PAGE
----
Yesterday, I had one of the most anti-climactic trips of my life (Shimla, by the way). It was good but… something cool could have happened or maybe it was alright and that feeling exists only because I passively compare every trip with the first independent trip of my life – when I went to Agra with my friend in the winter of 2015 – usually dubbed as the day our bus left us in the middle of an expressway to die while becoming the subject of eternal ridicule and humour.
October 1st, about 8:00 PM
Prateek and I were travelling to Agra in one of those local buses courtesy UP Roadways. The bus stopped for refreshments and food. I had not travelled much before this and neither had Prateek so we did not ask or know the break’s duration. We assumed it’d be enough to get fresh, eat something and come out. We had assumed wrong. After a burger, pee and a can of Coca-Cola we were not greeted by the bus. This might have to do with us trying to take a long-exposure of the starry sky (it was gorgeous that night) on Prateek’s new OnePlus Two but none of us have ever admitted to that.
“Prateek!? Where’s the bus?”, I bellowed intentionally.
“Umm… it was here, wasn’t it?”, Prateek replied in a shocked and disappointed way.
“Oh well, we’re screwed, aren’t we?” I said meekly.
“Royally”, he said.
So, it was like this. We were stranded on a place abundant with food (no problem, tummy) in the middle of nowhere (Yamuna Expressway) and had no bus to take us either to Agra or back to Noida, both of which were at equal distance from the point where we stood disappointedly and it was dark and getting darker. We were glad enough that we had taken our backpacks out of the bus which made the situation a bit less grave than it could’ve been. However, it was still a situation.
We talked to the nearby guard who confirmed that the bus had indeed left. UP Roadways does not do a passenger headcount which in my one year of interacting with four different roadways is a property unique to them. Anyway, we juggled for ideas.
Idea 1 – Ask for a Lift to Agra
The idea didn’t feel as stupid. We analysed a few cars and asked a few people for lifts. All of them denied but I remember this little quote from the police officer going to Agra with his family.
“I am a family man. You act surprised but think about it. I can’t trust you the same way you shouldn’t trust me. For all I know, the two of you could have a gang held up a few kilometres ahead this road. For all you know, this may not even be my family. Point being, stop asking for lifts, it isn’t safe in this country, at least.” (Loosely translated from what he said to me in Hindi)
So, we dropped the idea.
Idea 2 – Hitchhike on Another Bus
We went up the banking of the road and stood there. We held out our hands and arms (thumbs are clichéd) and even jumped a bit but no bus seemed to stop. It is called an expressway for a reason, you know? Also, this was way more dangerous since the closer we got to the middle of the road to be noticed, the greater the possibility of us become red jam. We dropped this idea.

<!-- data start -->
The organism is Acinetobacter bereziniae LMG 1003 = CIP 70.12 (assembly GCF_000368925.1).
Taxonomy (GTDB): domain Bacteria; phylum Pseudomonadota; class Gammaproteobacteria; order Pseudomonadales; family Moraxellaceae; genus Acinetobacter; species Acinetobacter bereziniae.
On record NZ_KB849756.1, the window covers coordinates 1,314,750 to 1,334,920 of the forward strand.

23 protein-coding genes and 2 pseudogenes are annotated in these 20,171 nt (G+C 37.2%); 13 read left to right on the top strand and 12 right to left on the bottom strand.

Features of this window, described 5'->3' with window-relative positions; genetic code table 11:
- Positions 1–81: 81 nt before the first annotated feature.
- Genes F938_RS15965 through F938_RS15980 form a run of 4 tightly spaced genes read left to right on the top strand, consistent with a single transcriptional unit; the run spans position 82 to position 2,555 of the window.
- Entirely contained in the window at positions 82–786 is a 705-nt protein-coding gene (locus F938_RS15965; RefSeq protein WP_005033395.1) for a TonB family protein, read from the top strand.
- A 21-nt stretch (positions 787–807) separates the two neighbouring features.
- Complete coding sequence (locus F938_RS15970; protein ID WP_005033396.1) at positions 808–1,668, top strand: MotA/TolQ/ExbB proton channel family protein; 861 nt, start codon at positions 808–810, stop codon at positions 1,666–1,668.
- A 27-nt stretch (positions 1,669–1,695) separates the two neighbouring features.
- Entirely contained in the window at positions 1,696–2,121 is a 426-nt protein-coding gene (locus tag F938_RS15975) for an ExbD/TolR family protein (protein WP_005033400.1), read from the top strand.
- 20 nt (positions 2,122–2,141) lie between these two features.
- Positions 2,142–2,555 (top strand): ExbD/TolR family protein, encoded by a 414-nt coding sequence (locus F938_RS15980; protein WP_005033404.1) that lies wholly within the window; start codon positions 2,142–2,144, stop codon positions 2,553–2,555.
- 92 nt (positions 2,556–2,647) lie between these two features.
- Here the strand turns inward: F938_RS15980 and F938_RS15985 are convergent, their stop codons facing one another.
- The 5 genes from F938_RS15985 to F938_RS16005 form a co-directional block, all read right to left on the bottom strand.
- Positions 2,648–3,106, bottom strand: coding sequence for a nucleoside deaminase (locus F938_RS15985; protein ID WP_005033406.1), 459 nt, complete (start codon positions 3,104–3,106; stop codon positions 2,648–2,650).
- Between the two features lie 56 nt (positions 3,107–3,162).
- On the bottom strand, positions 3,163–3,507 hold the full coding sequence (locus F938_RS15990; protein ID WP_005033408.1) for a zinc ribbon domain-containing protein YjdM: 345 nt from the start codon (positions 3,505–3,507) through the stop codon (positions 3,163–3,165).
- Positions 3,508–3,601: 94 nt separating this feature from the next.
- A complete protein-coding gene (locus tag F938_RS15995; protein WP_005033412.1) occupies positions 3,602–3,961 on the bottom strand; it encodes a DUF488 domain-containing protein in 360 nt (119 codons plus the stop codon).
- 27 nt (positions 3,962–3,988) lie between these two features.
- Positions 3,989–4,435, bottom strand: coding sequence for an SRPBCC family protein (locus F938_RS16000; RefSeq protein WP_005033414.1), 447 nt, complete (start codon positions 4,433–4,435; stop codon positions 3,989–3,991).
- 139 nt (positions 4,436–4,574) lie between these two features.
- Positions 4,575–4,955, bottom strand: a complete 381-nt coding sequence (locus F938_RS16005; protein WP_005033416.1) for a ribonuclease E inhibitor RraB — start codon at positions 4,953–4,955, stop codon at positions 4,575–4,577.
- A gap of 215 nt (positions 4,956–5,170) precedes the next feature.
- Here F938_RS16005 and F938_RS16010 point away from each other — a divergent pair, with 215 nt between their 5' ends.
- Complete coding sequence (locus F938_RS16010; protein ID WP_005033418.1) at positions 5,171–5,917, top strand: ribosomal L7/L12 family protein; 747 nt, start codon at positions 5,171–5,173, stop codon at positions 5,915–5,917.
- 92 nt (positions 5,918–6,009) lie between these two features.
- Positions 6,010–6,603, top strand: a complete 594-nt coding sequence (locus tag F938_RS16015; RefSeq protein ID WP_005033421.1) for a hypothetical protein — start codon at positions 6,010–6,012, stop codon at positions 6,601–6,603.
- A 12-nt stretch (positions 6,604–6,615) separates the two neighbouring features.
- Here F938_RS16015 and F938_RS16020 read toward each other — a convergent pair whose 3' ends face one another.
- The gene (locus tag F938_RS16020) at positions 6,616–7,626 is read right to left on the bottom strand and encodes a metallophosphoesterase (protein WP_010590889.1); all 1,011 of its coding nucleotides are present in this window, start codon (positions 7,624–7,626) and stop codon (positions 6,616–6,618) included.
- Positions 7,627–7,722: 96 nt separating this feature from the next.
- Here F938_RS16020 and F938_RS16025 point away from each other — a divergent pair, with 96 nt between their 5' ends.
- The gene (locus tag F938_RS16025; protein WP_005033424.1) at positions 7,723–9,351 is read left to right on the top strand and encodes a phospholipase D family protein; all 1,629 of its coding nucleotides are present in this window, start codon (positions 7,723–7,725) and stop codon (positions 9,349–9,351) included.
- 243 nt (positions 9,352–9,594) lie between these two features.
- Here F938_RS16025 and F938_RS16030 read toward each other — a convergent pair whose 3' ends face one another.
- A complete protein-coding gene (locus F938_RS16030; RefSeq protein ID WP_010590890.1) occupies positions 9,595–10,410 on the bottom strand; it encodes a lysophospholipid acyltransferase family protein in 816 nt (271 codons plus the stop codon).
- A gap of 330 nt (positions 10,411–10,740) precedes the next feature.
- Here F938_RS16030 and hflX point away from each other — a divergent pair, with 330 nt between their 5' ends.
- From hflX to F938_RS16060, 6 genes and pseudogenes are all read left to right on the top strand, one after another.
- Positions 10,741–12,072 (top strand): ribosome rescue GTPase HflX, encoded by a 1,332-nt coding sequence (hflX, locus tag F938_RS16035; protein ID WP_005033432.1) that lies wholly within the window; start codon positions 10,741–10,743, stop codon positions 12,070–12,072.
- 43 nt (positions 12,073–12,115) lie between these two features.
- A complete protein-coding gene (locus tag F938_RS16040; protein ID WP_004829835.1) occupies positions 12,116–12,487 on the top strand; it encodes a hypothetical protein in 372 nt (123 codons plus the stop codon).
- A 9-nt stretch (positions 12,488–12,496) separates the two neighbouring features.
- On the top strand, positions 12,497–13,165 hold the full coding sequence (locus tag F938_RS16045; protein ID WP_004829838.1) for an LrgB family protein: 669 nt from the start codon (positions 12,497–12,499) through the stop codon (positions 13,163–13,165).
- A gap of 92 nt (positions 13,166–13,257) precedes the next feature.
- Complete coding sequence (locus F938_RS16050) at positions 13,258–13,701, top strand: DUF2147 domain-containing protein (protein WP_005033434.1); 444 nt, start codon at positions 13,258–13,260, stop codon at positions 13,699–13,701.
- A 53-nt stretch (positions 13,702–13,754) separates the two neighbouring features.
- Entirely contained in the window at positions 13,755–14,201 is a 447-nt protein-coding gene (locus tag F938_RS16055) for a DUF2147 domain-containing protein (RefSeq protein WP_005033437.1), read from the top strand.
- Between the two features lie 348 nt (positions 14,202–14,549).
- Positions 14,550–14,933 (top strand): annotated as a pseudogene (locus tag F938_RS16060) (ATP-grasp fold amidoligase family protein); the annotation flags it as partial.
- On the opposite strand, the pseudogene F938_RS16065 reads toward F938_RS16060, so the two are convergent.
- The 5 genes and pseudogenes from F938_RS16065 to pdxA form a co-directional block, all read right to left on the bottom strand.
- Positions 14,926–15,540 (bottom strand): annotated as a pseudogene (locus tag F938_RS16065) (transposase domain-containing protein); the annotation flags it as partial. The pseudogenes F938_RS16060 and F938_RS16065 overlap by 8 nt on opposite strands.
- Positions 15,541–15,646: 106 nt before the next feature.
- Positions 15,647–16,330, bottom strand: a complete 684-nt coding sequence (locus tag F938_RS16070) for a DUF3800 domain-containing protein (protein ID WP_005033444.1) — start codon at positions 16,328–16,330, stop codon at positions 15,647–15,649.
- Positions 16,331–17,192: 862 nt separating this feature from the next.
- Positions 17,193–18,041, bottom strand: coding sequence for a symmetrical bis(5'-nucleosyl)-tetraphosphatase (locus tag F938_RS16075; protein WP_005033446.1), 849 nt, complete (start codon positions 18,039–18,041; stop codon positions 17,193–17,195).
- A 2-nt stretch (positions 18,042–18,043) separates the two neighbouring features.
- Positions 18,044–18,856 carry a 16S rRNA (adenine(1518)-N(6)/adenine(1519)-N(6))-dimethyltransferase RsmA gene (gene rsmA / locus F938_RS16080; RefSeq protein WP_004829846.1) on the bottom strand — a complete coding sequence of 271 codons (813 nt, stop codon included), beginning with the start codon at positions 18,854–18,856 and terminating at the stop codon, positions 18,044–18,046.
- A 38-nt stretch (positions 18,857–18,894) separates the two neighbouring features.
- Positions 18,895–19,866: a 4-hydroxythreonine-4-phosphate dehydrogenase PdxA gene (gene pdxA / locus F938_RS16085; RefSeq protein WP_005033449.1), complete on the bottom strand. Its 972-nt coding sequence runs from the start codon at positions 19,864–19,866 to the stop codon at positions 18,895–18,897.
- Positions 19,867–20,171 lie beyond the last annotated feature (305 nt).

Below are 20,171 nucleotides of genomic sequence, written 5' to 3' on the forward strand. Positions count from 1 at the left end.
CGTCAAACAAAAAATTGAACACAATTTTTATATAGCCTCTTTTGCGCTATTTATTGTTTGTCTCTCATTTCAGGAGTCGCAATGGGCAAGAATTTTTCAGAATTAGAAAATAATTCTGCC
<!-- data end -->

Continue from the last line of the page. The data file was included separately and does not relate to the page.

Idea 3 – Find Help
We took out the ticket to see if there’s any customer care. There was a number so we called them up. The person picked up which was surprising but well, he asked us for the bus number and told us the obvious, “Sir, as per the schedule, the bus is about to reach Agra now.” However, he did give us the idea to take another bus from UP Roadways and explain our situation, they had a duty to take us on even if we didn’t get any seats or that’s what he told us. (more on that below)
So, we figured the only way to make a bus stop is the Toll Booth and so we walked up to the Toll Booth about 600 metres from our position. Perhaps, it wasn’t as middle of nowhere as we thought. Forgive us for the adrenaline fueled exaggeration. On our way, we found a police car and so we told them what happened. They were helpful. They talked to a few people from UP Roadways who suggested the same thing. Later, I learned that this is the correct and well-known solution to the problem. The trick is convincing the bus conductor of that.
We went up to the booth and explained our situation to the operators. They asked us to sit on a pole, literally and wait. At least it was sideways. A few minutes and a lot of vehicles later, a UP Roadways bus came and we chimed with enthusiasm. We got in the bus. We thought the nightmare was over but to our dismay, the boss level was left. The driver agreed but the conductor for some unexplainable reason did not. That’s where the argument began. I have never convinced someone so much in my life till today. I’m usually the first one to walk away with sass when I’m expected to beg or persuade. 15 minutes of argument, clever retorts and sarcasm (as per my travel journal, I do not remember my comments) made the passengers laugh so much, that they ultimately persuaded the conductor to let us travel with them. We had to pay some part of the bus fare but it was just formality at the moment. We reached Agra late where Prateek’s uncle came to pick us up from the bus terminal and that’s when one of the best experiences I have ever had ended. Though, it was an experience because nothing bad happened, it would’ve been an accident otherwise so, thank you lady Fortuna, I believe in you. Ultimately, this trip was a felix culpa.
So, that is the story of how we escaped becoming the mishap headline of October 2nd’s daily. No one would’ve liked something like “Adolescents Murdered on Expressway”. This is probably why I couldn’t enjoy the trip to Shimla as much as I should have. It’s like sex, nothing comes closer to your first time… and since that analogy might make you ask – I’m still a virgin.